Charles Darwin, who was himself prone to depression, published The Expression of the Emotions in Animals and Man in 1872, 13 years after Origin of Species. This was the first large-scale attempt by a scientist to demonstrate that certain universals might exist in human emotional expression. Darwin wanted to support his theory of evolution – that we had all evolved from a common progenitor – by showing not only that certain emotional expressions were universal, and therefore had a common genetic blueprint, but also that there was some continuity between humans and other mammals in the way that we expressed moods. Some photographs of his observed expressions are shown on the picture below.
Darwin interviewed people who had lived or travelled in foreign lands. He pointed to similarities in emotional expression across different cultures. He also recounted striking and poignant descriptions of grief or sadness in other mammals. On Indian elephants, captured in Ceylon (now Malaysia), he quoted an observer: ‘[the elephants] lay motionless on the ground, with no other indication of suffering than the tears which suffused their eyes and flowed incessantly’.
Darwin’s volume persuasively suggested that the influence of natural selection is not limited to mere physical characteristics but shapes our emotions. However, ever since its publication violent battles have been waged over the interpretation of its findings. Among the main players in this drama during the twentieth century have been the famous anthropologist Margaret Mead and, later, the experimental psychologist Paul Ekman.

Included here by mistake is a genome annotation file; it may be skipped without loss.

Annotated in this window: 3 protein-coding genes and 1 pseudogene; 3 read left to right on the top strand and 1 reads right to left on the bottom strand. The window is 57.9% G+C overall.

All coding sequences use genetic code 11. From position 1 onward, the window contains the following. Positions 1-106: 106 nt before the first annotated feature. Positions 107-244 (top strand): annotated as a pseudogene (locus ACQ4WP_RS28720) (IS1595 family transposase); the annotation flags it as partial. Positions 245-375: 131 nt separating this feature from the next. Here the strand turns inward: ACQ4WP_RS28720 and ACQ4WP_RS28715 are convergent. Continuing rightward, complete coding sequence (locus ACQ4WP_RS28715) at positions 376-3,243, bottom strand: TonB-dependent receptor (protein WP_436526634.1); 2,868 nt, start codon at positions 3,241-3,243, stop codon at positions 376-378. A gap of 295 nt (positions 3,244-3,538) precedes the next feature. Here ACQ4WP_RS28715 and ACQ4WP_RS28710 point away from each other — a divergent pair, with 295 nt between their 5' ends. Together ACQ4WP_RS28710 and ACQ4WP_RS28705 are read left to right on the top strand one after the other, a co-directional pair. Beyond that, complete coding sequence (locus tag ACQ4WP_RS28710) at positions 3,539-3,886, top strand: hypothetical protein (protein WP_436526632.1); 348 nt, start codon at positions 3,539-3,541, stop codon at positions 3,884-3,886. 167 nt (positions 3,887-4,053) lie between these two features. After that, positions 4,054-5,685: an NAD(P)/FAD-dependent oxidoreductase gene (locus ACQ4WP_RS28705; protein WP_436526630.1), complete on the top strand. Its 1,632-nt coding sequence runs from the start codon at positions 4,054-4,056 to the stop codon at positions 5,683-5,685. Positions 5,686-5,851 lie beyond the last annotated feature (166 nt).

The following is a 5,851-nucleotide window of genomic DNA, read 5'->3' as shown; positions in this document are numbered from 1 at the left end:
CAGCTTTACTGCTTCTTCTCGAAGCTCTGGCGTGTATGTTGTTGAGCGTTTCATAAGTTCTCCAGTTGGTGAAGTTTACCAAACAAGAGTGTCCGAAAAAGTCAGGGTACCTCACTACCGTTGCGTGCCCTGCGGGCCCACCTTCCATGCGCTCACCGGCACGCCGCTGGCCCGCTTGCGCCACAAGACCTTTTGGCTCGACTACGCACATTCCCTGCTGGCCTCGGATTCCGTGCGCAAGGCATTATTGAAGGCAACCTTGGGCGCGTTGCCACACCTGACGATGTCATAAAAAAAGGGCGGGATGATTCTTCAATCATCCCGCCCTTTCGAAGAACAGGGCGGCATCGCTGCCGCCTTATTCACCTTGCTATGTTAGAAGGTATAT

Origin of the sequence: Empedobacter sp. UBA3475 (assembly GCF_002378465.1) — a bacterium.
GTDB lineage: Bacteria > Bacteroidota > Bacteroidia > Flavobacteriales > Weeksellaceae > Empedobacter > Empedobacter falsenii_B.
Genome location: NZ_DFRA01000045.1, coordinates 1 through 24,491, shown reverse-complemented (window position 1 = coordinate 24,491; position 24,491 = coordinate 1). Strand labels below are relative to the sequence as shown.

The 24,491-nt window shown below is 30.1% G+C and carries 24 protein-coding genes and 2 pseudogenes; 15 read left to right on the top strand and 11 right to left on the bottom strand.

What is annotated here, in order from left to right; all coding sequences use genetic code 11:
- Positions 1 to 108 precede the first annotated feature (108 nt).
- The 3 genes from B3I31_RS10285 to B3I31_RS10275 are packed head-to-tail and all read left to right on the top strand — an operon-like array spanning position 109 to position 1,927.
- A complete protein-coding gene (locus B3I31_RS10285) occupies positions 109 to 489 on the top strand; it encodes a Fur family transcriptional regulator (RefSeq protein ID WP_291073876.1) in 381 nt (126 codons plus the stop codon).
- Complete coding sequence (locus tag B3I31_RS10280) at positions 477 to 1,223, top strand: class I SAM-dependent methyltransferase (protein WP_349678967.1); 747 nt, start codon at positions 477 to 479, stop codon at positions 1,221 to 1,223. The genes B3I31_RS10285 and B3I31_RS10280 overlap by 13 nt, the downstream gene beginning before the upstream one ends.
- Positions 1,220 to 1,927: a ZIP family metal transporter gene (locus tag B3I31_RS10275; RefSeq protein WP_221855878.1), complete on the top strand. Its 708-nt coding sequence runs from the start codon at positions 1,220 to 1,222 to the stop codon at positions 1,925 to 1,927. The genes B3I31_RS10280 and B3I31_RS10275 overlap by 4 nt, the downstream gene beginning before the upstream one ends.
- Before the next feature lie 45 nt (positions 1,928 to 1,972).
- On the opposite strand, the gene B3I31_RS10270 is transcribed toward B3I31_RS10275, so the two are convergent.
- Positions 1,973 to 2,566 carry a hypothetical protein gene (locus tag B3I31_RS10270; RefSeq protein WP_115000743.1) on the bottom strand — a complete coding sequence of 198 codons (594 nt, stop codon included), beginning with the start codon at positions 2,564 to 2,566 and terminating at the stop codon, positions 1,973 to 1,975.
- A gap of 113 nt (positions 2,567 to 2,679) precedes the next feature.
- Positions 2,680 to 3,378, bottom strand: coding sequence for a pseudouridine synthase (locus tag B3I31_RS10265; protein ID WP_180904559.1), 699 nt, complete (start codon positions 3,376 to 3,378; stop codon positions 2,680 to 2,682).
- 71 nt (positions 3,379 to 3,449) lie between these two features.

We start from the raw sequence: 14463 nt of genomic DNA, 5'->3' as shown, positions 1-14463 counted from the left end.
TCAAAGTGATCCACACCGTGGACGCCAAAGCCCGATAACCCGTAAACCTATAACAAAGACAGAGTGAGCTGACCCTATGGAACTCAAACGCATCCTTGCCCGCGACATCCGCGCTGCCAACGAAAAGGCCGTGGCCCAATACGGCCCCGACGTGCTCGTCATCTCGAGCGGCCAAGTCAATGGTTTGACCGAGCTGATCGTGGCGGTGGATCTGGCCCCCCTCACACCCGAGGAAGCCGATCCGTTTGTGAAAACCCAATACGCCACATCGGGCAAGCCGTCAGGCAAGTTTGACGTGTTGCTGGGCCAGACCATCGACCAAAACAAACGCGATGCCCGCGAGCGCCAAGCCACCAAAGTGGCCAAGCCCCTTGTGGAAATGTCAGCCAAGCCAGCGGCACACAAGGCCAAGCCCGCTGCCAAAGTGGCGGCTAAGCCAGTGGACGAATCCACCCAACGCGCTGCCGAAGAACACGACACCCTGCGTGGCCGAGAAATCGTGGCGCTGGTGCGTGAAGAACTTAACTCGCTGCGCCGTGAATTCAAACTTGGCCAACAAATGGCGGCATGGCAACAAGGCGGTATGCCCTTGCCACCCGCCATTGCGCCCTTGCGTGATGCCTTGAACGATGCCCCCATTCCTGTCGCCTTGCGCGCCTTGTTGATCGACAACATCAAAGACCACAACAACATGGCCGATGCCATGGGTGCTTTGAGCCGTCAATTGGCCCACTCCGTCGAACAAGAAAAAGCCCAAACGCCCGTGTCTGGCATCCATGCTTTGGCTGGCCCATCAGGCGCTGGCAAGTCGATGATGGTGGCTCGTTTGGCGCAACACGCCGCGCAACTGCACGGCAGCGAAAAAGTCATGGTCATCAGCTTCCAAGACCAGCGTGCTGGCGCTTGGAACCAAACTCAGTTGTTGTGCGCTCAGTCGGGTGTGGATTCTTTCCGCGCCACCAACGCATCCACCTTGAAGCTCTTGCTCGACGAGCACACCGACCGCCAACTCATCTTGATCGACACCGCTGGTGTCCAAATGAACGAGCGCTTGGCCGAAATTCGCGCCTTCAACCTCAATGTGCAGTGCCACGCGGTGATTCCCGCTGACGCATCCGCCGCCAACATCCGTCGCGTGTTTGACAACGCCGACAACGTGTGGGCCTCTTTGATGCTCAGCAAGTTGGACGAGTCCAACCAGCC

Margaret Mead conducted detailed observations of many relatively isolated cultures. Her descriptions demonstrated that there were huge variations in behavior – how people lived, hunted, fed, worked, formed intimate partnerships and raised their children – across the different cultures. In 1935 Margaret Mead published an academic work called Sex and Temperament in Three Societies, in which she concluded that ‘human nature is almost unbelievably malleable, responding accurately and contrastingly to contrasting cultural conditions. This ‘cultural relativism’ was, at the time, a welcome backlash against racism and eugenics, and it arose in the climate of radical behaviorism, which suggested that we are all entirely products of learning and experience.